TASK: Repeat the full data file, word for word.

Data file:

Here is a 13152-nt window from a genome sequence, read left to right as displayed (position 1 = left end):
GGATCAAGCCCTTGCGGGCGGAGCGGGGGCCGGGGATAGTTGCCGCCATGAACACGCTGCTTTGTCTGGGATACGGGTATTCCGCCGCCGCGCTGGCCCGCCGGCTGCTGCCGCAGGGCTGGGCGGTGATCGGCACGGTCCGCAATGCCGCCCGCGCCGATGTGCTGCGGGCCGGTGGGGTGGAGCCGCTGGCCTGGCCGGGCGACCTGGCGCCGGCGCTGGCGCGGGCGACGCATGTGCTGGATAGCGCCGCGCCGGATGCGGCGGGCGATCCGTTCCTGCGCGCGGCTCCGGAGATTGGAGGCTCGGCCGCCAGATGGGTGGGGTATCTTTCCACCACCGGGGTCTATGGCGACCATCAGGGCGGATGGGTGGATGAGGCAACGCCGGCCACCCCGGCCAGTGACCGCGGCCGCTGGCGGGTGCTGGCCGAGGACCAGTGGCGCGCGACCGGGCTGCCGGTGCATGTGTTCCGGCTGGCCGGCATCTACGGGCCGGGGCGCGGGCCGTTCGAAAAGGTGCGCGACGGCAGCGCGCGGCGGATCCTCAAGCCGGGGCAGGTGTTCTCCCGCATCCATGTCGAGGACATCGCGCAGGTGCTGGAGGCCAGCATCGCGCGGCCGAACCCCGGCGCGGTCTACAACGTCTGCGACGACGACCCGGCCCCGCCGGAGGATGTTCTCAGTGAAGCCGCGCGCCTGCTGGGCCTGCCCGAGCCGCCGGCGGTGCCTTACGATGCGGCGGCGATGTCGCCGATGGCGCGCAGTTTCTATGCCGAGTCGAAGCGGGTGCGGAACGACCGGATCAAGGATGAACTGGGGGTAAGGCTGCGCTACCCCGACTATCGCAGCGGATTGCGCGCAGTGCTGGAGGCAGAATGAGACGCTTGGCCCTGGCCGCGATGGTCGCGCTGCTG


Here is a 13152-nt window from a genome sequence, read left to right as displayed (position 1 = left end):
GGATCAAGCCCTTGCGGGCGGAGCGGGGGCCGGGGATAGTTGCCGCCATGAACACGCTGCTTTGTCTGGGATACGGGTATTCCGCCGCCGCGCTGGCCCGCCGGCTGCTGCCGCAGGGCTGGGCGGTGATCGGCACGGTCCGCAATGCCGCCCGCGCCGATGTGCTGCGGGCCGGTGGGGTGGAGCCGCTGGCCTGGCCGGGCGACCTGGCGCCGGCGCTGGCGCGGGCGACGCATGTGCTGGATAGCGCCGCGCCGGATGCGGCGGGCGATCCGTTCCTGCGCGCGGCTCCGGAGATTGGAGGCTCGGCCGCCAGATGGGTGGGGTATCTTTCCACCACCGGGGTCTATGGCGACCATCAGGGCGGATGGGTGGATGAGGCAACGCCGGCCACCCCGGCCAGTGACCGCGGCCGCTGGCGGGTGCTGGCCGAGGACCAGTGGCGCGCGACCGGGCTGCCGGTGCATGTGTTCCGGCTGGCCGGCATCTACGGGCCGGGGCGCGGGCCGTTCGAAAAGGTGCGCGACGGCAGCGCGCGGCGGATCCTCAAGCCGGGGCAGGTGTTCTCCCGCATCCATGTCGAGGACATCGCGCAGGTGCTGGAGGCCAGCATCGCGCGGCCGAACCCCGGCGCGGTCTACAACGTCTGCGACGACGACCCGGCCCCGCCGGAGGATGTTCTCAGTGAAGCCGCGCGCCTGCTGGGCCTGCCCGAGCCGCCGGCGGTGCCTTACGATGCGGCGGCGATGTCGCCGATGGCGCGCAGTTTCTATGCCGAGTCGAAGCGGGTGCGGAACGACCGGATCAAGGATGAACTGGGGGTAAGGCTGCGCTACCCCGACTATCGCAGCGGATTGCGCGCAGTGCTGGAGGCAGAATGAGACGCTTGGCCCTGGCCGCGATGGTCGCGCTGCTG